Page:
- This topic has 2 replies, 3 voices, and was last updated 18 years, 11 months ago by John Aldrich1.
14 Jun 2002 at 12:46 am #279077bebpasco
How do you know if or when your septic tank needs to be pumped out? We just moved into this 15-20 year old house a year ago, and I have no idea about the septic tank maitance history.
14 Jun 2002 at 12:44 pm #299980Ken Zoeller
Do a search in Yahoo or = on onsite septic systems. You will get a lot of info. Look through and you will find many different ways to determine how and when. As a general rule what you will find is from 3 to 5 years depending on the load you put on the tank. More people =’s bigger load. A garbage grinder would be a BIG load(you do not want to do this). If you are in doubt get it pumped. It will cost you but it will be less cost than replacing the lateral lines, if its time to pump and you don’t. Pumping cost $400 more or less, different cost in different areas of the US. 400 ft of new lateral lines(IF YOU HAVE THE SPACE)cost $3000+. Therefore pumping could be the best and in the long run cheepest thing you could do.
14 Jun 2002 at 3:33 pm #299981John Aldrich1
Sally Beard, the event that triggers the need for pumping the sludge (indigestible solids) from the septic tank is when there is a reduction of hydraulic detention time of the sewage in the tank. When a large percentage of the available digestion volume is filled with indigestible solids, the velocity of the sewage through the tank is increased. The increase in velocity results in less time available for microbial digestion of the organic matter in the sewage. The quality of the effluent being applied to the leach field then declines causing organic overloading of the field. Organic overloading will cause leach field failure. The reduction of available digestion volume also results in fewer microbial populations to digest the applied organic matter.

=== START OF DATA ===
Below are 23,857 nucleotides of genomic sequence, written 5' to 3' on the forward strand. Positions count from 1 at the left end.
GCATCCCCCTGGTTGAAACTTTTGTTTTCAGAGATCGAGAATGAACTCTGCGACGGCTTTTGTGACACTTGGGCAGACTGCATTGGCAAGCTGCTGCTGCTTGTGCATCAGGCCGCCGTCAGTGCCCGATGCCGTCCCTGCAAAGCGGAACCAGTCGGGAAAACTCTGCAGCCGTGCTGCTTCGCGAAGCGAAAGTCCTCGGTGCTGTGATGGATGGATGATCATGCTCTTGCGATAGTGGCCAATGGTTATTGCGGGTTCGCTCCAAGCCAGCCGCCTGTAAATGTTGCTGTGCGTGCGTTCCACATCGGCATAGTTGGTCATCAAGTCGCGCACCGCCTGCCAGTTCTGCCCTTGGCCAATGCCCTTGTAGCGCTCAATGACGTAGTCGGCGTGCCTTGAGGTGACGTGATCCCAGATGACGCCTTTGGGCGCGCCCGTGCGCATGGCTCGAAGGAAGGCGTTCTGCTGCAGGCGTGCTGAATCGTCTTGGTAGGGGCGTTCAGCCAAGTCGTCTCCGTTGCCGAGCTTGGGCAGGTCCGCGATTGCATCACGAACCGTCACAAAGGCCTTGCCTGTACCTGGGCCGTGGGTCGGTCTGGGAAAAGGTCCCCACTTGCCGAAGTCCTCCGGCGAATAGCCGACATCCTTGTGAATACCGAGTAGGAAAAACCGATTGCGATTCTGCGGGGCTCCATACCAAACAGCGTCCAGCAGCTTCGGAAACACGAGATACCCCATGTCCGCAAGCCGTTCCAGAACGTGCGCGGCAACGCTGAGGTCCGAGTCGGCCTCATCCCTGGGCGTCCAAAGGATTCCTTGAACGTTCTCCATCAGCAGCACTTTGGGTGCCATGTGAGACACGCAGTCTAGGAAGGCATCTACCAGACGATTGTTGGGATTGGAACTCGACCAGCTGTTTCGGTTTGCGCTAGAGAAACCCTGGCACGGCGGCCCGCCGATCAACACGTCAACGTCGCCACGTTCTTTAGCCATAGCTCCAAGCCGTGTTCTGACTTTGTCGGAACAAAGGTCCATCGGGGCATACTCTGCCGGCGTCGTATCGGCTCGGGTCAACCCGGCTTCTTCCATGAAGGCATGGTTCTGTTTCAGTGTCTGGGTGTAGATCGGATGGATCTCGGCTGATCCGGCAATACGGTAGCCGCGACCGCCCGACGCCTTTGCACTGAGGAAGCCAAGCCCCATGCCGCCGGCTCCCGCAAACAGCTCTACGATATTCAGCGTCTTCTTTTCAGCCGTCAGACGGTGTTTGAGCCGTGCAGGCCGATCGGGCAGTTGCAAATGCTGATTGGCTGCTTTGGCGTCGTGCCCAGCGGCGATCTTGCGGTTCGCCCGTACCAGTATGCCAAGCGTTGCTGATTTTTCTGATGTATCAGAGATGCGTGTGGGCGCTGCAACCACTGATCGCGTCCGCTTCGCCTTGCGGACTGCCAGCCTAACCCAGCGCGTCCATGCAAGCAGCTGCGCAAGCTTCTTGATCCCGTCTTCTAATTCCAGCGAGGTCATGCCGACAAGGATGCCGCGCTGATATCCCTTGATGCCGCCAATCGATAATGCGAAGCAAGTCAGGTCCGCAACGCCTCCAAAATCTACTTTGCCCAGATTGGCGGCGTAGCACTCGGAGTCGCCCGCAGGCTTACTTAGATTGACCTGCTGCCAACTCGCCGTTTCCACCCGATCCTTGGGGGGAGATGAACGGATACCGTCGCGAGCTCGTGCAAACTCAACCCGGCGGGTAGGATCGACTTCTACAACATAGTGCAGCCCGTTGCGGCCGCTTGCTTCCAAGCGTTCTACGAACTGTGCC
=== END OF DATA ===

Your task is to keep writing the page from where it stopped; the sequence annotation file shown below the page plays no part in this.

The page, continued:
So, that said, it seems to me that the most efficient approach to determining that point in time when the sludge must be removed is to implement the 1/3 Rule.
THE 1/3 RULE
“When the measured sludge depth in the primary digestion chamber of the septic tank is 1/3 the depth of the liquid level of the tank, it is time to have the sludge removed.”
Typically, septic tanks have a 4 foot liquid level, so when the sludge depth is measured to be 16 inches, it is time to call a Licensed Professional Septic Tank Pumper.
So, how does one measure the sludge depth in a septic tank? I recommend that a riser to the GROUND SURFACE be placed over the access hole of the primary compartment of the tank. This will allow easy access to perform the annual sludge measurement. Then purchase a device known as “THE SLUDGE JUDGE.” This is a rigid, clear plasic tube with a foot valve mounted on the bottom. It allows for taking a core sample of the contents of the tank. The Sludge Judge costs about $80.00 US. Check out this website.
Alternatively, a measuring stick could be fabricated with an 8 foot 1″X1″ stick with about 2 feet of terry cloth stapled to the bottom. Insert the stick to the bottom of the tank and let it stand for a couple of hours. The very black sludge will adhere to the rough fibers of the terry cloth, and the depth of the sludge can be readily determined.
So Sally, what event will remind you of your annual responsibility to maintain your septic system. If you are an American, then I suggest the 4th of July, SEWAGE INDEPENDENCE DAY. Celebrate your independence of the SEWER GRID, and remember that with this independence comes the responsibility of a septic system operator. If you are a citizen of another great country, then select a national holiday that will act as a trigger for your memory.
This is the whole slimey story of sludge removal from septic tanks. Good Luck!
John Aldrich (Septic Tank Yank)
Septic System Consultant
Advanced Professional Engineering, Inc.
Fort Collins, Colorado USA
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